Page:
By: Amber W. (’23)
Dr. Grace Cheng Dodge has accepted her new role as Interim Head of School from 2020 to 2022 after the departure of former Head of School, Dr. Sharon D. Hennessy in September due to health concerns.
Dr. Dodge grew up in a Taiwanese-American family in the United States and graduated from Harvard University. She later received an MS, MBA and EdD from Northeastern University. She then worked as the Director of Admission at Wellesley College in Massachusetts and the Associate Director of Admissions at Harvard University for ten years before coming to Taiwan in 2009.
Before taking on the role of Interim Head of School, Dr. Dodge helped open the new college counseling office in the upper school H-Block at TAS and worked in the college admissions office for three years before taking on the role of Deputy Head of School in 2018. Dr. Dodge is also a Certified Public Accountant.
After working in TAS for 11 years, Dr. Dodge realized that TAS students tend to focus on academics, which creates competition between the students. “I just wish that students, parents and families wouldn’t put so much pressure on themselves and compare each other to other students,” she said. “I would love students to show a love of learning that can actually be seen by us, surpassing the need to compare.”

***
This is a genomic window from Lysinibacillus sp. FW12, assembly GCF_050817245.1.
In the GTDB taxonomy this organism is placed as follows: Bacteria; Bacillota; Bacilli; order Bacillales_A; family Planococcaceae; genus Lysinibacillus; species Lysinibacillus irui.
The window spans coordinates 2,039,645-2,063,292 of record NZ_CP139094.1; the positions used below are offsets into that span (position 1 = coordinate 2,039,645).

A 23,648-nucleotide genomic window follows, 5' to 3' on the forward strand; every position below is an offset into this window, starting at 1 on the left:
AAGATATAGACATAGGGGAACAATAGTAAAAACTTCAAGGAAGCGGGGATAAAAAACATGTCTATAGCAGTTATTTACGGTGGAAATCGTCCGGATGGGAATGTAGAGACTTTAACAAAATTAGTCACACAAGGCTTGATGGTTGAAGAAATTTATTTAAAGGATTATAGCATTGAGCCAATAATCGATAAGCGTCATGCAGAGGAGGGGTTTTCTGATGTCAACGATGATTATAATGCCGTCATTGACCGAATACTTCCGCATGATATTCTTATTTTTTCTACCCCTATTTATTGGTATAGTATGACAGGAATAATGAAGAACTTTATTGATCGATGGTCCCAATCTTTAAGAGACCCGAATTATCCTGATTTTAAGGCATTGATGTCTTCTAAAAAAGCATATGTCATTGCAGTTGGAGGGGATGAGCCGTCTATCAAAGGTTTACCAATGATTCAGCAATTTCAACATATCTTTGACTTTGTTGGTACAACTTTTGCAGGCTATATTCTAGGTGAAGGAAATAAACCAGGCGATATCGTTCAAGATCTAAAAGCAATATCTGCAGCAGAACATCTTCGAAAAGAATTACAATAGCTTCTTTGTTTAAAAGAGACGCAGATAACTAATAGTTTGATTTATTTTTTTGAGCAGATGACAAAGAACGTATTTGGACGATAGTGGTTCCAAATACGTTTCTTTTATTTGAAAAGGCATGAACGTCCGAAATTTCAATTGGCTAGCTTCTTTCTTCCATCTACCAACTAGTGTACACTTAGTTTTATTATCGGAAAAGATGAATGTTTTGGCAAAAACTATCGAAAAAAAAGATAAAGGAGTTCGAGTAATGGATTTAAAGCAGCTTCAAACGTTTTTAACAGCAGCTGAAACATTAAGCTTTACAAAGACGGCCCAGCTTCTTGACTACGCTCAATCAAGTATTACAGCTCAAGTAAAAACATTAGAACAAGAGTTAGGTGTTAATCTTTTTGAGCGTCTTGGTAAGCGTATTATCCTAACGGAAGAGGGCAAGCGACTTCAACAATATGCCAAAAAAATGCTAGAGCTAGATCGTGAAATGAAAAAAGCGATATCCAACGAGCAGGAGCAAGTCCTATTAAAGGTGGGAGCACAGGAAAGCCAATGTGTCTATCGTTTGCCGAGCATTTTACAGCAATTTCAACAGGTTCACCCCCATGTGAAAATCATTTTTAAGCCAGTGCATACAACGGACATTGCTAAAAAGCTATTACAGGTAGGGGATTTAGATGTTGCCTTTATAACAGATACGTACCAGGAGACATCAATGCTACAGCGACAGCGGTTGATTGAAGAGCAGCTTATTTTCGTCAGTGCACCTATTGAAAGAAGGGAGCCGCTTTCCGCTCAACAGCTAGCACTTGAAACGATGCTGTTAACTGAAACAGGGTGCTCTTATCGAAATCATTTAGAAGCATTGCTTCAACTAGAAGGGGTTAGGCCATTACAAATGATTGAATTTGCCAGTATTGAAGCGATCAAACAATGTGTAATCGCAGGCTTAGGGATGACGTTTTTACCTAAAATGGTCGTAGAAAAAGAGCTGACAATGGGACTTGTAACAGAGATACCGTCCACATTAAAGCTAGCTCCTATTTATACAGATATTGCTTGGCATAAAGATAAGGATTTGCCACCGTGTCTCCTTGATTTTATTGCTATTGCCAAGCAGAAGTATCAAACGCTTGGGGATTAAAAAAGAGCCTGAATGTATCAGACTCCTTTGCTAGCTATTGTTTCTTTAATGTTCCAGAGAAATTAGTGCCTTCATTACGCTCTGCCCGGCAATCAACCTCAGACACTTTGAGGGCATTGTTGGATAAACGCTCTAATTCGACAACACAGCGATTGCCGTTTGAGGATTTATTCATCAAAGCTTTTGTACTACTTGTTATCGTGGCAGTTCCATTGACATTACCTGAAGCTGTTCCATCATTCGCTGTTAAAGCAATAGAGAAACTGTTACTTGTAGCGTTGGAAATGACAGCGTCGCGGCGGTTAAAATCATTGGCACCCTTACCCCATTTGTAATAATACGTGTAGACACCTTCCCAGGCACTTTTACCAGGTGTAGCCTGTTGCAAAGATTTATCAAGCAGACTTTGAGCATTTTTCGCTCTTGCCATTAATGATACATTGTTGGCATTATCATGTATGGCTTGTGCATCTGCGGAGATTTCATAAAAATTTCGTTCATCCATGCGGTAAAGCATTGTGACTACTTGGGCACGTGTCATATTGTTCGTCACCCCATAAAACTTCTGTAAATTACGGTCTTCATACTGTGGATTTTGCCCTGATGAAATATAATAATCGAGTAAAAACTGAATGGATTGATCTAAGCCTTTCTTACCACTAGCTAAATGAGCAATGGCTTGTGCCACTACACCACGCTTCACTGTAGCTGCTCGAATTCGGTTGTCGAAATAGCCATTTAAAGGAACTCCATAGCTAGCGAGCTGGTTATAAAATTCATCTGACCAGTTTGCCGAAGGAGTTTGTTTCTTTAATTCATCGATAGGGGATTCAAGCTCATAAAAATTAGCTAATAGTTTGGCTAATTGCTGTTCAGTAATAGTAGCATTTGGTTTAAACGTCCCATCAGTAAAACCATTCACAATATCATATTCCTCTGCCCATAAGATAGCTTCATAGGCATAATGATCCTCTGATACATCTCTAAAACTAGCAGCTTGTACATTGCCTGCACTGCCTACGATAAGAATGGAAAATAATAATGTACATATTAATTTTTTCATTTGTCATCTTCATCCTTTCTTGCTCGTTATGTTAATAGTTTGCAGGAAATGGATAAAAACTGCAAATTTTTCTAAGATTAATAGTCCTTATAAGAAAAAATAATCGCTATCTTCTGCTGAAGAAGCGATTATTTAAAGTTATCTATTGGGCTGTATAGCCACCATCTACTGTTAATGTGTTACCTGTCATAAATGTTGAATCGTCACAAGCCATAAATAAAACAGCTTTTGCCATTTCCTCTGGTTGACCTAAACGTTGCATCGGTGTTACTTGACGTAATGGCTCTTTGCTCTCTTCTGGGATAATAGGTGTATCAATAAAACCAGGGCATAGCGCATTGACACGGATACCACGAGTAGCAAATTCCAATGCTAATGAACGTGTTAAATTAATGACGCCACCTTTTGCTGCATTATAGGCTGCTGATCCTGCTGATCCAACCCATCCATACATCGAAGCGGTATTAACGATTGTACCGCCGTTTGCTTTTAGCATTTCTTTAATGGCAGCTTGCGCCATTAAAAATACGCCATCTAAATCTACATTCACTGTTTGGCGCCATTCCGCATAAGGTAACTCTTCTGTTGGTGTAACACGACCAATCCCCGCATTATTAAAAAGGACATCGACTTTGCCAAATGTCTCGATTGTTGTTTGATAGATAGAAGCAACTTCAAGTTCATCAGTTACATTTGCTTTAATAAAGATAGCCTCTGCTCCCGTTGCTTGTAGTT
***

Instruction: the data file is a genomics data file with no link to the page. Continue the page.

As Dr. Dodge takes on her new role at the school, Dr. Adam Nelson, the new Interim Deputy Head of School, will be working with Dr. Dodge in the administration office over the next two years. “I think that Dr. Dodge’s counseling background [allows her to be] a uniquely qualified place to work with students and on that culture aspect,” he said. “I think part of changing [the school] is finding ways to further evolve our curriculum and our teaching practices.”
Ultimately, Dr. Dodge has set many new goals for herself during her time as Interim Head of School. She is currently meeting and interacting with students in the lower school and will make her way up to the Upper School.
“I want to make sure people feel welcome here, and that they’re not so stressed that they forget that the upper school experience is supposed to be fun,” she said. “So I would love to work on that culture for the school.”